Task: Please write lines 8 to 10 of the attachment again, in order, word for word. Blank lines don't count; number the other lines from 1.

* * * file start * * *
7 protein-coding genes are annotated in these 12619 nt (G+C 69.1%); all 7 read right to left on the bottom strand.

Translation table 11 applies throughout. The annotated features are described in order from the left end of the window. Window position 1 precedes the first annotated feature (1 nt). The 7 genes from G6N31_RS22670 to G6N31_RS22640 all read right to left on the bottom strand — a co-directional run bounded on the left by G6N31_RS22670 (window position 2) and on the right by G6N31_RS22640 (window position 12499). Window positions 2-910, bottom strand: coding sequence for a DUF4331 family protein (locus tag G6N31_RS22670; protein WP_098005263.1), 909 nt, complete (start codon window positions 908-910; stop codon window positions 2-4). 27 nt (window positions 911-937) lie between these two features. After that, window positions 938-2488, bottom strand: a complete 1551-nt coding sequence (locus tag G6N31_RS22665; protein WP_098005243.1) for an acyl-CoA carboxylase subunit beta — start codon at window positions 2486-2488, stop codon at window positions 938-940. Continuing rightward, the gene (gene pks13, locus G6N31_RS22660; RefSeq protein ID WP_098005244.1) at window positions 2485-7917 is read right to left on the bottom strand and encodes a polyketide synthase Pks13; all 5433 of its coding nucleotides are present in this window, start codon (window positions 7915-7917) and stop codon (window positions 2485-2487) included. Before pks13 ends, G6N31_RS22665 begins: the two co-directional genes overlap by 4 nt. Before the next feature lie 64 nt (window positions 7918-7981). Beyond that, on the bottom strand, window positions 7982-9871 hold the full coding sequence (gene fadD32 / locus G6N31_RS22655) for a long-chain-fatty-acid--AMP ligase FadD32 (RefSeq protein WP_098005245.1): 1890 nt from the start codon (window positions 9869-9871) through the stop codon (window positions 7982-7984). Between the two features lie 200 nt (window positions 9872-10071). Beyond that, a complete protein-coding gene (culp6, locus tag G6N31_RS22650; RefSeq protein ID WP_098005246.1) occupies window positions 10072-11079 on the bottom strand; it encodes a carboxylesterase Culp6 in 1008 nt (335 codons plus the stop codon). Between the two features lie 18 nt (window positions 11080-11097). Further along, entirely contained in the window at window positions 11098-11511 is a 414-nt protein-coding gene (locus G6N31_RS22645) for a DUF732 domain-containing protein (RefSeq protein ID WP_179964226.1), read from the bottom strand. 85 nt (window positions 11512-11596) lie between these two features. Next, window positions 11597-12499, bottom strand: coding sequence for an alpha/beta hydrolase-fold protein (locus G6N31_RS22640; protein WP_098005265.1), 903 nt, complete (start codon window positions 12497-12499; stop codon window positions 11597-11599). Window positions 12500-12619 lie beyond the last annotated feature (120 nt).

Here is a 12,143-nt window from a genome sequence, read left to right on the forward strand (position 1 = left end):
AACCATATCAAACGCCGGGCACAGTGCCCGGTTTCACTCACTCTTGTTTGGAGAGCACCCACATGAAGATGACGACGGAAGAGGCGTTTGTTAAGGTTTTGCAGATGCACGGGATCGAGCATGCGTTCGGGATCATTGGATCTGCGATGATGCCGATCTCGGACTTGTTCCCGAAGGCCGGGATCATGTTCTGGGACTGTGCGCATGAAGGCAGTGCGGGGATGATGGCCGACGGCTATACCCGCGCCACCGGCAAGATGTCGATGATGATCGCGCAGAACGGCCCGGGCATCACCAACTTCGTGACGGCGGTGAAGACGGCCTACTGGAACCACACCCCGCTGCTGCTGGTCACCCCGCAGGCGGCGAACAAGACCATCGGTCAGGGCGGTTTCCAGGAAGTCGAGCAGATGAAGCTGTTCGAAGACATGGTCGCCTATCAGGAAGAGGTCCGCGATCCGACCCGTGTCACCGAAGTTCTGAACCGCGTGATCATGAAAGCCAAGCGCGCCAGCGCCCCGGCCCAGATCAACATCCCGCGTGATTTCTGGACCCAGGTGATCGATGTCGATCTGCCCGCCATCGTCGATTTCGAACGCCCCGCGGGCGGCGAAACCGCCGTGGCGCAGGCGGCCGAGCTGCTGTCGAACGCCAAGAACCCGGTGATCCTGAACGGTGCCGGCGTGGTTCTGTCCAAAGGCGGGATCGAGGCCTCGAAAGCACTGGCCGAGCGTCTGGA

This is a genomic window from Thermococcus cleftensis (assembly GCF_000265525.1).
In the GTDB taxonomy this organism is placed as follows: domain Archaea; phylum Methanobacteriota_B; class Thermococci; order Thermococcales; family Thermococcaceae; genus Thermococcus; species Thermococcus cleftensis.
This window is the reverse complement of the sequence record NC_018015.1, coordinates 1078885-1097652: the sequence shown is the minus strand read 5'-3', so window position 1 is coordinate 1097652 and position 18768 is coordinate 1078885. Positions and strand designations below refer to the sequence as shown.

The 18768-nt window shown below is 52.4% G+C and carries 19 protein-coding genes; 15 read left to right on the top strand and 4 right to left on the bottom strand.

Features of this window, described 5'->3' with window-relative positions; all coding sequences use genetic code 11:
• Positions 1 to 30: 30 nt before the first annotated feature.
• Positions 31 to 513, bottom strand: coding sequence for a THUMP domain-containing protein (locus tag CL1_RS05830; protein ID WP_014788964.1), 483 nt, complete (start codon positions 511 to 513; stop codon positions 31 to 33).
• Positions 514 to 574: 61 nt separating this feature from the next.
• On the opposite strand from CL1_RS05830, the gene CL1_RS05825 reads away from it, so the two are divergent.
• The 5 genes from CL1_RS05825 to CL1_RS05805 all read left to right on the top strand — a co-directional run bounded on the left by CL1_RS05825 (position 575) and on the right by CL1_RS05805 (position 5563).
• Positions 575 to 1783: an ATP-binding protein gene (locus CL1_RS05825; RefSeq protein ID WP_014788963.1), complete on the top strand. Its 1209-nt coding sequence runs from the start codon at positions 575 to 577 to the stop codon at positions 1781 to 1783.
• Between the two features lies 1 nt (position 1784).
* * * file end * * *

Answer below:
The 18768-nt window shown below is 52.4% G+C and carries 19 protein-coding genes; 15 read left to right on the top strand and 4 right to left on the bottom strand.

Features of this window, described 5'->3' with window-relative positions; all coding sequences use genetic code 11:
• Positions 1 to 30: 30 nt before the first annotated feature.